Genetopia – The compelling stories and tensions behind genetic testing

By Anna Middleton

DNA is central to our existence as a species, and yet it is a double-edged sword when it comes to questions of moral choice, emotional impact, and data ownership.

What springs to mind when thinking about genetic testing? You would expect the answer to be something about families, heredity, susceptibility to disease, and relationships. Yet, in an age when conversation seems to fixate more on the practicalities of data storage, and the fear of how your personal data may be used against you by insurers, it’s easy to forget about the impact genetics is having on real individuals and their families in the face of disease vulnerability.

Chrystal Ding, a creative photographer interested in the translation of complex scientific concepts into art, approached the Wellcome Genome Campus Society and Ethics Research team with an ambitious creative endeavour to connect the science of genetic testing with the families, the bloodlines, and the network of lives that are affected when one person investigates their DNA.

The Genetopia project presents real stories relating to genetic discovery to give a compelling visual representation of the human experience and tension behind the scientific data.

Genetopia Project (Image) - Anna Middleton
Genetopia Stories

By Chrystal Ding, Artist, Photographer, Writer, and Creative Director for Genetopia. 

2017 was the year that the number of people doing consumer DNA tests doubled . With over 17 million people now estimated to have done direct-to-consumer DNA tests and the market forecast to almost double again in the next three years, the growing interest in personal DNA testing shows no sign of stopping.

DNA is central to our existence as a species, and yet it is a double-edged sword when it comes to questions of moral choice, emotional impact, and data ownership. Every year seems to bring us a step closer to science fiction. In 2018, He Jiankui claimed to have created the first genetically engineered babies, and earlier this year Family Tree DNA was subject to media scrutiny for sharing data with the FBI. While the hype makes for attractive headlines, it is unclear how much people actually understand the risks and opportunities involved in undertaking DNA testing in their own lives.

As the arts/humanities child of a family of scientists, I have long been interested in the problem of crossing the threshold between scientific research and personal understanding. I first spoke to Anna Middleton of the Wellcome Genome Campus, Society and Ethics team in the summer of 2017 – Anna’s story features in the book. Our discussions were instrumental in shaping how I approached the project. While the science of genomics is complex and unlikely to be the topic of dinner table discussion for most of us, everyone can talk about family, heredity, and personal identity. Those are the conversations I set out to open up.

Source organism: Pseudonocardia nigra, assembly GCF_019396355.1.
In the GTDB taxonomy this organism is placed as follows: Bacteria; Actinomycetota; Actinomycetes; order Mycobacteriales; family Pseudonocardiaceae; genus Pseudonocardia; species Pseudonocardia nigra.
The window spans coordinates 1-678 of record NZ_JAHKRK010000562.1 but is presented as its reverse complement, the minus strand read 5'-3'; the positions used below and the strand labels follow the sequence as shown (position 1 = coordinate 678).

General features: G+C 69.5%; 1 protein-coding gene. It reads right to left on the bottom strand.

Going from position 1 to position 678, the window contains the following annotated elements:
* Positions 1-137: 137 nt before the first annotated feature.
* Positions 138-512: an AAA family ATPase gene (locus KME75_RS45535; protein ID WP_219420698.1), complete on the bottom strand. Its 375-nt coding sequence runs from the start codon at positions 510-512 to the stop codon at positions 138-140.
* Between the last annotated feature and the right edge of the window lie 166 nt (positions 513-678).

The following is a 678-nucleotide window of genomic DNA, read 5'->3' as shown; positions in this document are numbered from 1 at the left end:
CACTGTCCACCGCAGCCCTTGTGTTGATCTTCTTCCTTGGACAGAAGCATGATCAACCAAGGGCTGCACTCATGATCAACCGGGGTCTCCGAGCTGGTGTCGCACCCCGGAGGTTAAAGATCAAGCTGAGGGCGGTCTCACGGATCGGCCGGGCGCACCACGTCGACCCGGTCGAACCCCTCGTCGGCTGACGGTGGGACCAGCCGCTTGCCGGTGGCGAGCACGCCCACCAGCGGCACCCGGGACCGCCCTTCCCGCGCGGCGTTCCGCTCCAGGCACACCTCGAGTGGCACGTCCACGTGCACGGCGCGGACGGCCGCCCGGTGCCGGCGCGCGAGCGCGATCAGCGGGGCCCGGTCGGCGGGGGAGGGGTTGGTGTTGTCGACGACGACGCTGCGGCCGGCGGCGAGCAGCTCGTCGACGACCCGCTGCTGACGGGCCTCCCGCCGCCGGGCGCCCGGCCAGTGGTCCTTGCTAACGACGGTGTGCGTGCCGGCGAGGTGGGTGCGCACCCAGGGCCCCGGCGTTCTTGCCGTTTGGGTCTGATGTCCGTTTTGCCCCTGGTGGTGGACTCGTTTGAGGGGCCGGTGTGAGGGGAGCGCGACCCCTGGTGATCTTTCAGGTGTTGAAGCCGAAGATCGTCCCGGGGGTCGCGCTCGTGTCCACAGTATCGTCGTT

What is Genetopia? 


noun: an imagined place or state of things in which everything is perfect/bad. 

Over the course of two years, I interviewed 23 individuals from around the world about their experiences with DNA testing. The individuals shared medical records, family photographs and other personal documents to illustrate their stories. These texts and images are accompanied by a photographic portrait and a visualisation of DNA results that open each chapter of the book. Between them, the 23 individuals present a complex landscape of unexpected familial discoveries, life-threatening genetic mutations, and deep commitment to personal and ancestral heritage.

With thanks to The Wellcome Genome Campus, Society and Ethics Research team: 

I owe a huge debt of gratitude to Anna and Lauren at Wellcome Genome Campus Society and Ethics Research, a part of Connecting Science for their support throughout the making of the project, and also in commissioning the final work that is now on display in Hinxton for public viewing. I am also extremely grateful to the 23 individuals who shared their stories with me. There were more than a few tears shed in the telling, which is itself a small a reflection of how deeply personal our collective journey to understanding genomics is. Although the project is by no means exhaustive in its attempt to capture the routes through which people have engaged with the subject, my hope is that it will shed some light on what the personal implications of DNA testing might be as the worlds of scientific research and consumer experience continue to collide.


Find out more:

Genetopia is currently on public display at Wellcome Genome Campus, Conference Centre. Come along to one of the Connecting Science Open Saturdays to take a look.

You can find out more about the Wellcome Genome Campus Society and Ethics Research team here.

About the author: 

Chrystal is an Artist, Photographer, Writer and Co-Founder of Ixy Labs, a research and discussion series about private life in the time of A.I. She was born in Harbin (China) and is currently based in London (UK).
She studied English at the University of Cambridge, Photojournalism & Documentary Photography at London College of Communication, and worked as a Strategic Innovation Director in a media agency building innovation models for brands and running creative ideation workshops. She has since worked in A.I. and games.

Her work explores the intersection of technological advancement with the inner world of emotions and personal identity.

Visit Chrystal’s website to find out more about her creative projects.